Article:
The Surprising Truth About Sugar And Depression

The Connection between Sugar & Depression

For years, depression has been swept under the carpet of complex terms like cognitive behavioural psychology and brain biochemistry. Sadly, it was never linked to something more fundamental to our everyday existence—our dependence on sugar. There is growing consensus in the world of medicine that sugar is one of the biggest contributors to changes that affect our state of mind.

Our Brain Loves Carbohydrates

Carbs are needed to give energy to the cells in our body so they can perform their functions. This is why our brain is wired to love carbohydrates. It’s the body’s way of rewarding behaviour that ensures its survival. However, over time, sugar hijacks your reward pathway, making you dependent on it. A 2008 study on rats supported the hypothesis that sugar can lead to a natural form of addiction.

Too Much Sugar Disrupts the Reward Mechanism Of The Brain

Refined sugar has an instant reaction on the brain. It stimulates the production of feel-good neurotransmitters serotonin and dopamine. Over time, a perpetual sugar high depletes your levels of serotonin and reduces the number of dopamine receptors in your brain, adversely impacting how happy or motivated you feel.

Sugar and Brain Inflammation

Higher levels of blood sugar also give rise to inflammations in different parts of your body, including your brain. Consumption of white sugar not only increases brain inflammation, but also interferes with the communication of brain cells and slows down thinking. In fact, there’s a strong link between diabetes and Alzheimer’s with high blood glucose levels being a risk factor for Alzheimer’s.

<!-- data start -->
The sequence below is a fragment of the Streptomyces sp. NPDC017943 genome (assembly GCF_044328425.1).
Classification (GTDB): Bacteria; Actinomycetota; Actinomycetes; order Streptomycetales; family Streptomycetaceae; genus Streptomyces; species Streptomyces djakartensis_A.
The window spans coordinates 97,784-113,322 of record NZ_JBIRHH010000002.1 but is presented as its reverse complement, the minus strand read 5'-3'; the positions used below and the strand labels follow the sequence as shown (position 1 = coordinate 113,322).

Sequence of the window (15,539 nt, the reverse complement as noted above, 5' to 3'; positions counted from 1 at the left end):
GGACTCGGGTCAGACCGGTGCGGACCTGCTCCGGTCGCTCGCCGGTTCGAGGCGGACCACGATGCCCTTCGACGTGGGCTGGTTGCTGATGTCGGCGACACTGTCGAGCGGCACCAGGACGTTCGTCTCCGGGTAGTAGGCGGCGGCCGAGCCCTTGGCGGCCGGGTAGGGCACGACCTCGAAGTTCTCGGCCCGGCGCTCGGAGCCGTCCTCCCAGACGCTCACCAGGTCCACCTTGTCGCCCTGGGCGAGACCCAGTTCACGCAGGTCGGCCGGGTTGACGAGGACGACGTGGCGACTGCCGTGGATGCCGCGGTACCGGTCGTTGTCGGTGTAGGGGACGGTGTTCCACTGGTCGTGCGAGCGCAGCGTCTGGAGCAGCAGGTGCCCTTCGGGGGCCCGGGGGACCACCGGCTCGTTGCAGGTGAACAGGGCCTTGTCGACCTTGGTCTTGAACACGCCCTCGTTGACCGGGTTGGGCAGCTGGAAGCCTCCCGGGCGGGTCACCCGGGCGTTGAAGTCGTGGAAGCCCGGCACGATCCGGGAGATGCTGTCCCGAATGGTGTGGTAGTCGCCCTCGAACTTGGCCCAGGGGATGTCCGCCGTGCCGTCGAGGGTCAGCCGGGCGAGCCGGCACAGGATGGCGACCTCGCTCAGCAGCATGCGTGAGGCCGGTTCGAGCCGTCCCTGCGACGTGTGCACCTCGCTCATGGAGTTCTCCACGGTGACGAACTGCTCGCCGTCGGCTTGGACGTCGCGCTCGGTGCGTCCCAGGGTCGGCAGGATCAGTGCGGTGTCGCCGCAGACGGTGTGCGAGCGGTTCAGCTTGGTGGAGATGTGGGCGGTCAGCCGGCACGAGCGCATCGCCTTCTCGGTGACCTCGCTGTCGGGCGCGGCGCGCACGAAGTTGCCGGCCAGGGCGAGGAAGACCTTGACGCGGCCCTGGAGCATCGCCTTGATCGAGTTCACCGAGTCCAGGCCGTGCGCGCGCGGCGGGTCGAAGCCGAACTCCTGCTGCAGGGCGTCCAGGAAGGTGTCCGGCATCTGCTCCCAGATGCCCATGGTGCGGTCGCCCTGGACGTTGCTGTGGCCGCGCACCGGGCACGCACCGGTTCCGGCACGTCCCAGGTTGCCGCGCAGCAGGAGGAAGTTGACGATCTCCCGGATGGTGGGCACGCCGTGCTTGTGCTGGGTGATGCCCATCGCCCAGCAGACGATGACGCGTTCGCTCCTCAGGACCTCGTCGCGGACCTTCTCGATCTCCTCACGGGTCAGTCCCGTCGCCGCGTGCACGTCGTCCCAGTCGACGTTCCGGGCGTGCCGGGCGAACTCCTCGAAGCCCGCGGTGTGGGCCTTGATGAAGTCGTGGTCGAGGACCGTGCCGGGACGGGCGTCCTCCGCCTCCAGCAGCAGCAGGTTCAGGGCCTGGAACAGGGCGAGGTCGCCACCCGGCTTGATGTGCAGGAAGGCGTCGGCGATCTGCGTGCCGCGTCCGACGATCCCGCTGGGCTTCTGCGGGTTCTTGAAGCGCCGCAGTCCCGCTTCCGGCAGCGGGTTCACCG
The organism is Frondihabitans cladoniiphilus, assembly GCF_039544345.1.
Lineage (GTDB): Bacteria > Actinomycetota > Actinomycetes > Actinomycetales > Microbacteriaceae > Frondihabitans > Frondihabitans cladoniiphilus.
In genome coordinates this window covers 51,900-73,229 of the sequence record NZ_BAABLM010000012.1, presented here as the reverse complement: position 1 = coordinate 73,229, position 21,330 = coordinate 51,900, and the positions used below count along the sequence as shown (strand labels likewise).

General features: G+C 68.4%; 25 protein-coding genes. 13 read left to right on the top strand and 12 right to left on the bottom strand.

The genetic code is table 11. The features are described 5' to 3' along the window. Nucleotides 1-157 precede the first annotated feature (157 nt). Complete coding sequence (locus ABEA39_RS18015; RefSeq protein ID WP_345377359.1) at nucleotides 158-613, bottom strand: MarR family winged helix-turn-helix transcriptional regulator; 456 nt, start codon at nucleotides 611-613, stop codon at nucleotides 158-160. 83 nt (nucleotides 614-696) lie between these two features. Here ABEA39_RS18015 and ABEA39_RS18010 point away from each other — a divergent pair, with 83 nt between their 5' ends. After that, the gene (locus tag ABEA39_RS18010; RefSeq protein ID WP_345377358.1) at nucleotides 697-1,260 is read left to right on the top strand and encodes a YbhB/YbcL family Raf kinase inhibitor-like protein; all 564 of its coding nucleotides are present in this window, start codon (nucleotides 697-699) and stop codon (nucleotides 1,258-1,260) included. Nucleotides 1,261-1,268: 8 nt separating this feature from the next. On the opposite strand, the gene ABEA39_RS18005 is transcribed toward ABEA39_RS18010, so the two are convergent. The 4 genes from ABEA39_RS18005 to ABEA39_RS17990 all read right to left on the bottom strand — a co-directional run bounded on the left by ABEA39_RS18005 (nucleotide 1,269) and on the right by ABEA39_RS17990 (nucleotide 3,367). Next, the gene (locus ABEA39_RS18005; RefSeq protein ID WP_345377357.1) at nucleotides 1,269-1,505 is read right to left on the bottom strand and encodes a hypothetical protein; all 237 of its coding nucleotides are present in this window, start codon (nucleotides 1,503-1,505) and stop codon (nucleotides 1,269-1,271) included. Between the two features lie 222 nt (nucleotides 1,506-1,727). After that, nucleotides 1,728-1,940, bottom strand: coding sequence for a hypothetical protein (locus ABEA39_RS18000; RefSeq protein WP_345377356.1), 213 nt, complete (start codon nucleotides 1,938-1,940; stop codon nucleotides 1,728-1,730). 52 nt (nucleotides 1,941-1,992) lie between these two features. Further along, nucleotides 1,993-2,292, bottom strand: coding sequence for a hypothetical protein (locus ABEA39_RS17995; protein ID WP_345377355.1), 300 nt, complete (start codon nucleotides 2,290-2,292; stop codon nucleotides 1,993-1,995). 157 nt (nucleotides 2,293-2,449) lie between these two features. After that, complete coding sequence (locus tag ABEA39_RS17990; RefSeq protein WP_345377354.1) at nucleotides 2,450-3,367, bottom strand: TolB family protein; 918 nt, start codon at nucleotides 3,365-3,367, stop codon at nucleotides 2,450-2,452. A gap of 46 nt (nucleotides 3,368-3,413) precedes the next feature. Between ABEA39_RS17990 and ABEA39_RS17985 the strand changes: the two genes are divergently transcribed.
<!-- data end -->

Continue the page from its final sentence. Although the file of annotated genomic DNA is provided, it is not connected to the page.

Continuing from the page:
How Much Sugar Can You Have?

The American Heart Association recommends no more than 100 calories for women and 150 calories for men of sugar every day. However, sugar does not mean only refined or white sugar, but extends to other foods such as grains, potatoes, etc. Whole foods such as fruits and cereals are better than processed foods such as fruit juices and refined grains. Whole foods give you a moderate high unlike pastries and doughnuts but it’s a high that isn’t too expensive for your brain bank. So cutting down on sugar involves reducing the intake of refined sugar as well as other sugar-rich foods, such as packaged fruit juices, carbonated beverages, ketchups, sports drinks, etc.

To conclude, how you eat affects the way you feel. Cutting down sugar is a step in the right direction in your fight against depression. Additionally, supplements like Vitamin B 12, Folic Acid, Omega 3 Fatty acids are a natural and healthy source of nutrition to combat depression.

Sepalika Editorial

Sepalika Editorial

Our team does extensive research on every topic published on the website. The team has several decades of experience in health care and uses this to sift through the available research and bring you the most authentic, usable information.

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This article is intended for informational purposes only. The content is not intended to be a substitute for professional medical advice, diagnosis, or treatment. Sepalika.com strongly recommends that you consult a medical practitioner for implementing any of the above. Results may vary from person to person.

Evidence for sugar addiction: behavioral and neurochemical effects of intermittent, excessive sugar intake.

https://www.ncbi.nlm.nih.gov/pubmed/17617461

Stress, food, and inflammation: psychoneuroimmunology and nutrition at the cutting edge.

https://www.ncbi.nlm.nih.gov/pubmed/20410248

Dietary pattern and depressive symptoms in middle age.

https://www.ncbi.nlm.nih.gov/pubmed/19880930

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